Stephen Blackpool recovered from the Old Hell Shaft

[Walker's 1868 wood engraving appears opposite p. 151 in Dickens's Hard Times for These Times.]

Walker's fourth plate is the most dramatic. The artist has chosen to show neither the mouth of the shaft nor the windlass used moments before in the rescue, but focuses on the moment when Rachel bends down to hold Stephen' s broken right hand: "She stooped down on the grass at his side, and bent over him until her eyes were between his and the sky, for he could not so much as turn them to look at her" (Book Three, Ch. 6). However, in the interests of staging Walker has her use her right hand to gently clasp Stephen's left as he lies, like Christ in the manger, on a bed of straw. Sissy Jupe must be the crying woman turned away from us since the other, centre, resembles Louisa in the first plate; the clean-shaven gentleman whose hand she holds cannot be the bearded Bounderby of the first plate, and so must be her father: "Standing hand-in-hand, they both looked down upon the solemn countenance." Apparently in the text Rachel is one one side of Stephen, Louisa on the other, but Walker has disposed the figures so that all facing forward, placing Gradgrind at the centre even though the letter-press indicates he is not present at the moment bends down to touch Stephen. Despite the sobbing of the women, the scene is imbued with the sacred stillness of a Renaissance Lamentation scene such as Giotto's in the Arena Chapel, Padua, the torch to the left of the plate pointing upward much as the rock does in the Giotto fresco, while Rachel, like Mary in the biblical scene, bends her face towards the victim's.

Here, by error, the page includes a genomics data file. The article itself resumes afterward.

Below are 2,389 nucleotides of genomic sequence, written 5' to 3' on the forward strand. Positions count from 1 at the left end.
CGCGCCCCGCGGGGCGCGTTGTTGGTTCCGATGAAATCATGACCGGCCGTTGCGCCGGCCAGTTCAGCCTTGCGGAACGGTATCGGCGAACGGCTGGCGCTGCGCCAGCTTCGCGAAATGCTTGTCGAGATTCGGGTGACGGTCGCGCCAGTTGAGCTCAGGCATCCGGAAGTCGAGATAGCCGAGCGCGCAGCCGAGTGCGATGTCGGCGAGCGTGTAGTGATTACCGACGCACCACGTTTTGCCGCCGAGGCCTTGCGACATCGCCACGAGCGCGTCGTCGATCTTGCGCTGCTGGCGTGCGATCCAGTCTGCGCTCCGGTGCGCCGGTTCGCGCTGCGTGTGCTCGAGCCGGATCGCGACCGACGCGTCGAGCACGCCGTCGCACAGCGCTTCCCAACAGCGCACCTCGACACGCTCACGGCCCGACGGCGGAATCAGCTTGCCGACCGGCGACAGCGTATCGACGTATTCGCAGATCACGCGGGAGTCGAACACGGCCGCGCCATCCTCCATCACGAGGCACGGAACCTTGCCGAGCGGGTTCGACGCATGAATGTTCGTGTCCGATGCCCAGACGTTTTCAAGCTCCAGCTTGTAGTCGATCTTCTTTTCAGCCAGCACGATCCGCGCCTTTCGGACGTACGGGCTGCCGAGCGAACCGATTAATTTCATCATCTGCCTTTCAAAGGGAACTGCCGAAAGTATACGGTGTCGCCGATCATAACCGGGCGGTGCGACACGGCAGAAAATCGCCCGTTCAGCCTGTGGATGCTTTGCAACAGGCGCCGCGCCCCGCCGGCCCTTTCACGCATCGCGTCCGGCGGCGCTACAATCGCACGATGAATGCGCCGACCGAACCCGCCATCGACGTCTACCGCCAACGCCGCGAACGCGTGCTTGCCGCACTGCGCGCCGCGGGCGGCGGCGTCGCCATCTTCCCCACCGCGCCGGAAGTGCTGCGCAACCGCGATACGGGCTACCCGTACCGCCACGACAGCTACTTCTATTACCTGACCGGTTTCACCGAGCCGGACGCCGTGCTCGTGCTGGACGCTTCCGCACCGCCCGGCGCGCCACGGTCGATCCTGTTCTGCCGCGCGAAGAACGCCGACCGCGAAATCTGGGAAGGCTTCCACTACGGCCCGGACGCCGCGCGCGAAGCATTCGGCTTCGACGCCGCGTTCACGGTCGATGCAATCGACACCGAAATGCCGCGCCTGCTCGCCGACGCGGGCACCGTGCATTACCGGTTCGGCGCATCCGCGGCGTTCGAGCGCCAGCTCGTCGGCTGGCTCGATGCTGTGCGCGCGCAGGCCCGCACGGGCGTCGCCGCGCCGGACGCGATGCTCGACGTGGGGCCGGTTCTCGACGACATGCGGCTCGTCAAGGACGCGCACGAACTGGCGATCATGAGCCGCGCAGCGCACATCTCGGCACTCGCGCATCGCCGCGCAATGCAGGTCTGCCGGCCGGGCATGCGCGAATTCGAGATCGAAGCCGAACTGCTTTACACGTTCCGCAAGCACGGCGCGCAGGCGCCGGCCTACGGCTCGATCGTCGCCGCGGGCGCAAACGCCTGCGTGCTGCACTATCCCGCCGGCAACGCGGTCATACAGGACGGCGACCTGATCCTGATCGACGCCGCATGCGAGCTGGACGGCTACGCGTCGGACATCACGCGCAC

Curiously, aside from the angels hovering above Giotto's scene, "The Lamentation" contains nineteen figures--precisely the number in Walker' s plate, but whereas Giotto's Christ is parallel with the baseline, Walker has shown Stephen on an angle, so that his feet are closer to us than the rest of his body. Dickens mentions in specific terms only a few members of the crowd: Sissy, Rachael, Mr. Gradgrind, Louisa, Mr. Bounderby, and "the whelp," a surgeon, the crew of the windlass, the pitman, and (as in Giotto) "the women who wept aloud." Why Walker has chosen to include a child beside the figure of Gradgrind is unclear. Like young Tom, Bounderby is not evident; the gentleman beside the torch is probably the surgeon.

That the sun has already set is implied by the torch, not mentioned in the letter-press, which focuses upon the star rising in the "night sky." The torchlight plays in chiaroscuro upon the faces of those in front while those behind are obscured by the growing gloom. Thus, from the middle of the preceding page (150) to the bottom of the facing page, the reader-viewer can alternate between verbal and visual texts, comparing and contrasting the competing narratives of Stephen' s final moments.

Since the plates reflect a careful reading of the letter-press, the obvious errors in captioning are somewhat disconcerting in that "Rachel" and "Tom Bounderby" undermine the authority of Walker's realisations. How these errors crept into the work is a matter of conjecture that the final volume of the Pilgrim Edition of Dickens' s correspondence may elucidate.

Related Materials

Reference List

Dickens, Charles. Hard Times and Pictures from Italy. One vol. London: Chapman and Hall [1875?].

Hammerton, J. A. The Dickens Picture-Book. London: Educational Book [1910].


Victorian Web Victorian Book Illustration Frederick Walker Charles Dickens

Last modified March 12, 2002